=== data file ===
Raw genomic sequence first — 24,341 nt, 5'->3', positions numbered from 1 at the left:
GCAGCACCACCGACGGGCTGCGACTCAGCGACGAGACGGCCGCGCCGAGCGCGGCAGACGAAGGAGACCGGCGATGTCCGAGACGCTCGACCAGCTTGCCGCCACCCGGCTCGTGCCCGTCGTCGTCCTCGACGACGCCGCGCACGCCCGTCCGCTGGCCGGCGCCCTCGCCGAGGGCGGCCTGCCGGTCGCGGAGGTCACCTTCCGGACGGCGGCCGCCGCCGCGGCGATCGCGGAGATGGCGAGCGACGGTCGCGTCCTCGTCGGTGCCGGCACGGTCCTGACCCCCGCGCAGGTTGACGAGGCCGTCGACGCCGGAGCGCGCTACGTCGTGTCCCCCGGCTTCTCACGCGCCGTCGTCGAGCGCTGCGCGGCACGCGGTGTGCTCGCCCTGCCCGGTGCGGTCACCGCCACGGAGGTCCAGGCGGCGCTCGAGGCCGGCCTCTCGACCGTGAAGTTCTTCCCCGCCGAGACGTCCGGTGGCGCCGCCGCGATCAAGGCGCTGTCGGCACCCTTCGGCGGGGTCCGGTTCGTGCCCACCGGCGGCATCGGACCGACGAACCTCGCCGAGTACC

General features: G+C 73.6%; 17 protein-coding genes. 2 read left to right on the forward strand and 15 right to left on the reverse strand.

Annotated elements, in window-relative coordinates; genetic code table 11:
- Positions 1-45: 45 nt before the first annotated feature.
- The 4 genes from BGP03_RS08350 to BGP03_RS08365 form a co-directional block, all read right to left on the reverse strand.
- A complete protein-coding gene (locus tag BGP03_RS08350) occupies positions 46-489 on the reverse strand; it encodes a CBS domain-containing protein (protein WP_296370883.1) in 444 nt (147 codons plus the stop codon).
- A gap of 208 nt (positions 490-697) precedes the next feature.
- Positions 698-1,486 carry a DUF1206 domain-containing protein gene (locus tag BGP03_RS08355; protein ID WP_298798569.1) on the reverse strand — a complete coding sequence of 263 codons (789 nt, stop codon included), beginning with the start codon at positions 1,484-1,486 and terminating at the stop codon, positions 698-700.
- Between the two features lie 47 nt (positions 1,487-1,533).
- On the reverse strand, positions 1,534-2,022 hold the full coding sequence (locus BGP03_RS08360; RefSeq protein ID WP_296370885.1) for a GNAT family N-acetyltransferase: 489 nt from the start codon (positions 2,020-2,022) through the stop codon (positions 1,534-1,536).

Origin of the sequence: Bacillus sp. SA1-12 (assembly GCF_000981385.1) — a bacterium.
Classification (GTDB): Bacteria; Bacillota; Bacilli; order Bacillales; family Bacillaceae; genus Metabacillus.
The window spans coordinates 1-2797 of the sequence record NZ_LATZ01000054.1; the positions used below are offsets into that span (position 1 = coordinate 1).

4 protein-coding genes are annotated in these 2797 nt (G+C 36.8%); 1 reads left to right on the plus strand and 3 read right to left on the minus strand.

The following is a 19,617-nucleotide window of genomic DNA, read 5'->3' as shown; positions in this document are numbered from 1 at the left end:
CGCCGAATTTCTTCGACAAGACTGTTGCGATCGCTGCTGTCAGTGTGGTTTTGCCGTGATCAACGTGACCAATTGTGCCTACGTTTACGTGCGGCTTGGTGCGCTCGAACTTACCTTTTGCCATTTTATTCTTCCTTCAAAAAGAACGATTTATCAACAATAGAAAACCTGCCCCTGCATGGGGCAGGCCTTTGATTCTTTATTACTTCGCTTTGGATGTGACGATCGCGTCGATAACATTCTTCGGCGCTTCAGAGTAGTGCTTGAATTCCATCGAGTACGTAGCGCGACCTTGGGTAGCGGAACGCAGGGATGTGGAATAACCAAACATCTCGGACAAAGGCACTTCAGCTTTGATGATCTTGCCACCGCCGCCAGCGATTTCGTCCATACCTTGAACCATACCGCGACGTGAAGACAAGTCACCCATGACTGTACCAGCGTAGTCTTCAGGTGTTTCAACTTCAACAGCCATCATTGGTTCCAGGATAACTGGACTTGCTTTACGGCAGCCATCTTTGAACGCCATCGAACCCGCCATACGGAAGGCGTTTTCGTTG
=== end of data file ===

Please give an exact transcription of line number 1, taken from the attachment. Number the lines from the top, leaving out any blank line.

Raw genomic sequence first — 24,341 nt, 5'->3', positions numbered from 1 at the left: